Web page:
My favorite way to encounter WaterFire is on my way home from work. I live in Fox Point, and I’m often at Trinity until 11:00 or later in the evening, after a show comes down and notes have been given, work plans made for the morrow, and I’ve faced another in the endless examples of the tension between what a show is and what it could be.

If I know WaterFire is happening, or if I’ve glimpsed the wood logs piled in the braziers as I’ve driven to work, I almost always decide to walk home. I go out of my way, turning left at the Biltmore as I head up Washington Street, so that I can be sure to traverse the whole length of WaterFire. I start near the mall, and will often take 45 minutes to make it to Hemenways, where I cut up Main Street and head home.

That walk restores my sense of self like nothing else. The remarkable thing about WaterFire has always been the community it draws together, and in that 45 minutes I will have met old friends, heard what’s been right and wrong about our last show from subscribers, chatted with Buddy, and spent long minutes without any talking at all: just looking at the fires, smelling that extraordinary burning-pine smell, and remembering where I live, who I serve, and why all this matters.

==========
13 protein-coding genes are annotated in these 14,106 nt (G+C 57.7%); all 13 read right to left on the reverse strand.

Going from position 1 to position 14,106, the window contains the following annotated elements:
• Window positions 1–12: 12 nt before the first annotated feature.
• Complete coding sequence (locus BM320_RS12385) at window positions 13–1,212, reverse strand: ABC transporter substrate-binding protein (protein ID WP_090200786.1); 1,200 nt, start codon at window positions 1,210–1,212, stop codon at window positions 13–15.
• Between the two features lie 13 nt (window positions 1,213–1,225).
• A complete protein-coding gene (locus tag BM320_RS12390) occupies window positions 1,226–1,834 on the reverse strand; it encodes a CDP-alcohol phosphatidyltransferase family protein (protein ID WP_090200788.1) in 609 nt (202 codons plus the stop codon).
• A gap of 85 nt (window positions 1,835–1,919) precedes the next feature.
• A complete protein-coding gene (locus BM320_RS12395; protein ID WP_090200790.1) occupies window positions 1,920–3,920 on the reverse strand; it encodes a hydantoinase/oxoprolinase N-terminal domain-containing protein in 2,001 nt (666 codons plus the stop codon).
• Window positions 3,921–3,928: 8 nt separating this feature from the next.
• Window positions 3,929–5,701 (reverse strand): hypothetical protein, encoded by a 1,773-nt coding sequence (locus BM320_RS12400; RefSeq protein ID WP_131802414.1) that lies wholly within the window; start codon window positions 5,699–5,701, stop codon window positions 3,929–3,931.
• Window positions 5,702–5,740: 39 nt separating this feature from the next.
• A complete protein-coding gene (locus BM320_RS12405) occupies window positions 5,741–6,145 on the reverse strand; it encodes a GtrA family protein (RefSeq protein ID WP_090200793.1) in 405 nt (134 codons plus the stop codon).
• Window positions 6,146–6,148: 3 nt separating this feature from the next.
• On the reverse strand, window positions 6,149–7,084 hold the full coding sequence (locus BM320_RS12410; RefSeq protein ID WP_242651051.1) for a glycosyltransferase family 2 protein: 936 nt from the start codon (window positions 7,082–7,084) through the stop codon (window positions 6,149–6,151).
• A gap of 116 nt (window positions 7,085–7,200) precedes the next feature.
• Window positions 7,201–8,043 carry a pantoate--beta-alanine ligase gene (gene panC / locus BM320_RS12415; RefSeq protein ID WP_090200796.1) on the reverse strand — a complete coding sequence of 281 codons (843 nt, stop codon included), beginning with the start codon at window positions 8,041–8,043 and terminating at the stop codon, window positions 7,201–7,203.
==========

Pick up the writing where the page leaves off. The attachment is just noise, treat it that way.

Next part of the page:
WaterFire is Providence. The joyous, temporary community brought together around the banks of the river are not drawn by commerce: there’s not much to sell or buy in the vicinity of the flames. They are drawn by the same thing I am drawn by: the desire to be together in beauty and peace, the desire to feel one of a group, part of a community. Providence’s fabled renaissance has happened at the same time as WaterFire, and, I believe, partially been caused by WaterFire: this magical place where so many of us come together and remember not just who we are but the dream of who we can be.

Oskar Eustis is the Artistic Director of Trinity Repertory Company.

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